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55 COMMENTS

  1. I always wondered what happened to my S&W 622 target pistol that was stolen from my Jeep….whoever stole it used it for the design base for these Laugos. Send me one as production allows and we’ll let bygones be bygones.

    • The price for being on the cutting edge. Think of it like the early Teslas. It’s nifty, fun, with definite advantages and it’s the future. It’s also highly expensive and for those with lots of cash to spend.

      In ten years they’ll have an affordable version, hopefully.

        • People in the first airplanes crashed and died too, and God knows the automotive industry is no stranger to cars having safety issues. The Ford Pinto, the Jeep Grand Cherokee, hell even Firestone couldn’t make tires properly for a while.

          Innovation carries risks. There’s still a lot of hate and skepticism for Tesla, but Teslas aren’t going anywhere. Self driving cars are the future, particularly since they don’t have to be perfect.. they just have to be better than humans. Which is a shockingly low bar to beat.

          Back to the firearm in question, the Laugo is some of the first genuine innovation we’ve seen since Glock decided to make the frame out of plastic. Even Glock’s pistols are a derivative of Browning’s designs. I like seeing improvement instead of endless rehashes of the same thing in slightly different formats.

        • “Back to the firearm in question, the Laugo is some of the first genuine innovation we’ve seen since Glock decided to make the frame out of plastic.”

          HK did it more then a decade before Gaston Glock stole the idea.

          The Glock 17 is a rehash of the HK VP70.

        • High Point C9 is a rehash of a HK VP70. The HK and Glock have NOTHING in common except materials. If anything, the HK probably scared off anyone else from trying to make a polymer pistol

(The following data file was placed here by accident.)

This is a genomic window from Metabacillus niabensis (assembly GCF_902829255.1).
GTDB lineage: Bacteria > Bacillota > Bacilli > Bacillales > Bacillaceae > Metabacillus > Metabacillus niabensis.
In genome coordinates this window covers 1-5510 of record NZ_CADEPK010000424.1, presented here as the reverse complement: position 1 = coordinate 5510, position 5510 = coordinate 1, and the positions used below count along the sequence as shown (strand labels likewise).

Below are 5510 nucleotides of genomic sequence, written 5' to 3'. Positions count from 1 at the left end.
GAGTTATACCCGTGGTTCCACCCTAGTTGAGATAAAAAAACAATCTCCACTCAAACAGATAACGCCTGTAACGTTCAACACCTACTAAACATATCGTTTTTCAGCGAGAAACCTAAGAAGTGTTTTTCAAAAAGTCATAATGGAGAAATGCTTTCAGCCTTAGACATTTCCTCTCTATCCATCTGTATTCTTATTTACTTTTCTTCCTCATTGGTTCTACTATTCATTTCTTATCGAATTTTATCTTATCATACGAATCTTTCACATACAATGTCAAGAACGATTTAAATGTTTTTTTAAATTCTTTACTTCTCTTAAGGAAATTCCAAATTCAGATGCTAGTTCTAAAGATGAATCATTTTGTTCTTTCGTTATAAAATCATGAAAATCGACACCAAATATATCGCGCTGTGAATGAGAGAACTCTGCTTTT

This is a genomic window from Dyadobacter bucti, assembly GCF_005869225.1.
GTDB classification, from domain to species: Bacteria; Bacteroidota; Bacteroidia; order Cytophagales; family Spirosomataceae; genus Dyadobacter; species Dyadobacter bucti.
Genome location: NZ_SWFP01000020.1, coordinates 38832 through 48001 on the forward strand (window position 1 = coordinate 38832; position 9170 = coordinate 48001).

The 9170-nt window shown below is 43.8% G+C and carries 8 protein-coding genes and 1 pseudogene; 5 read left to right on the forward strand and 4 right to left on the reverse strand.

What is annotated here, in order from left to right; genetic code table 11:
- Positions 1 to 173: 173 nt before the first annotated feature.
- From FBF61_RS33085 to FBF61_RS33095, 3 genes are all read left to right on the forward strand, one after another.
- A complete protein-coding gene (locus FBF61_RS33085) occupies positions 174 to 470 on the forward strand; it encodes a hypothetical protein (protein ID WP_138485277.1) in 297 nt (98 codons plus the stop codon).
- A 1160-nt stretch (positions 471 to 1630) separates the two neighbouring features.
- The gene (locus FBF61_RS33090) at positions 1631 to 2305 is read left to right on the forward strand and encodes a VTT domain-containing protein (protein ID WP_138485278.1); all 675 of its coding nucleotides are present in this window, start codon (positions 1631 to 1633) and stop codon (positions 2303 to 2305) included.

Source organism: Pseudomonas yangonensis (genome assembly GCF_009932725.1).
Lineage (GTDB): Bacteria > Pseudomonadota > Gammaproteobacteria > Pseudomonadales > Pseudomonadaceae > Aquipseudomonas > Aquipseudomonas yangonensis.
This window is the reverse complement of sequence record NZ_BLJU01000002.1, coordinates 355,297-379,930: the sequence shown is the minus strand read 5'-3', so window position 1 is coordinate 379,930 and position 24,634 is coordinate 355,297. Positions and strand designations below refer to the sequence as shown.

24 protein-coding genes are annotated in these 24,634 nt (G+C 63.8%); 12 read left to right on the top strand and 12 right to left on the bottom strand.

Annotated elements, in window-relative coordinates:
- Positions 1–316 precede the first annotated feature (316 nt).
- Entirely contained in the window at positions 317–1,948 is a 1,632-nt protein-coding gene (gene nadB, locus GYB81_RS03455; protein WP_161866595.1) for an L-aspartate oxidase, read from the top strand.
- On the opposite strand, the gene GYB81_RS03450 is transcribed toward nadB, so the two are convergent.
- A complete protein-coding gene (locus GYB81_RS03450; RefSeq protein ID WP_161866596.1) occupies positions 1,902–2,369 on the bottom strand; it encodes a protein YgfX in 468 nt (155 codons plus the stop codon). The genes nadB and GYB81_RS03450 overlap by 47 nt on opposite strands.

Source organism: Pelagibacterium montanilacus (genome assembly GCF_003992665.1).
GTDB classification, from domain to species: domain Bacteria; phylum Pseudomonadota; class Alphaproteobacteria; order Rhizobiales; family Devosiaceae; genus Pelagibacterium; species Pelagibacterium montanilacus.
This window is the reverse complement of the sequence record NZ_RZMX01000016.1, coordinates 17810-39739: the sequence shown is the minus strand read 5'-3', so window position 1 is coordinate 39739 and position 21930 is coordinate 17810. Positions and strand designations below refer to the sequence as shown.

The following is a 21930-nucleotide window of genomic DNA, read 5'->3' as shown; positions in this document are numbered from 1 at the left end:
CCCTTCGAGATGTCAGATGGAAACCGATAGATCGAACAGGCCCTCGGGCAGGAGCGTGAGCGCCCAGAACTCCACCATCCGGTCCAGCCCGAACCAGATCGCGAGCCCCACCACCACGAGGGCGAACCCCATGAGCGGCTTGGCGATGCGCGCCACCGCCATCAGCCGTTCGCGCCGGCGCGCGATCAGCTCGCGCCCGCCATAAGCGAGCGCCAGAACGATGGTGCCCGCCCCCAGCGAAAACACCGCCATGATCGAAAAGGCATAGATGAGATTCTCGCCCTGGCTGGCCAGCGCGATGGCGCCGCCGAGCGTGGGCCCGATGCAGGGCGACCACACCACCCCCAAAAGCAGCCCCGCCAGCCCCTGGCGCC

• It will be interesting to see if they do like FK BRNO and make a polymer version for a somewhat more reasonable price.

      It might have the added benefit of not cooking the shooter’s hand.

    • “I expected a high price… but 5 large?”

      In all seriousness, Tom, if it does what it claims to do, someone like you would be the target market for that gun…

      • Those are expensive blinged out 1911s (there will always be a market for them). Not something innovative that is trying for a larger market.

    • “…a compact model to be named a Loogie.”

      If someone ever needed to pawn it, it adds new meaning to “Hock a Loogie”…

  2. If Laugo make a version the size of a G19 suitable for carry, then I can see the CEO of Smith and Wesson throwing it on the boardroom table and telling his staff “make a better one- or copy it!” ….Just like he did with the G19……
    Well- that gave birth to the M and P compact- the worlds best carry gun (with Apex flat faced trigger of course….)

    • Actually, that’s what gave birth to their Sigma. After Glock successfully sued them, they ditched the Sigma and redesigned to launch the M&P line.

  3. While the author certainly wrote a lot there are several important facts missing
    He talked about the trigger- but evidently did not have the means to measure the trigger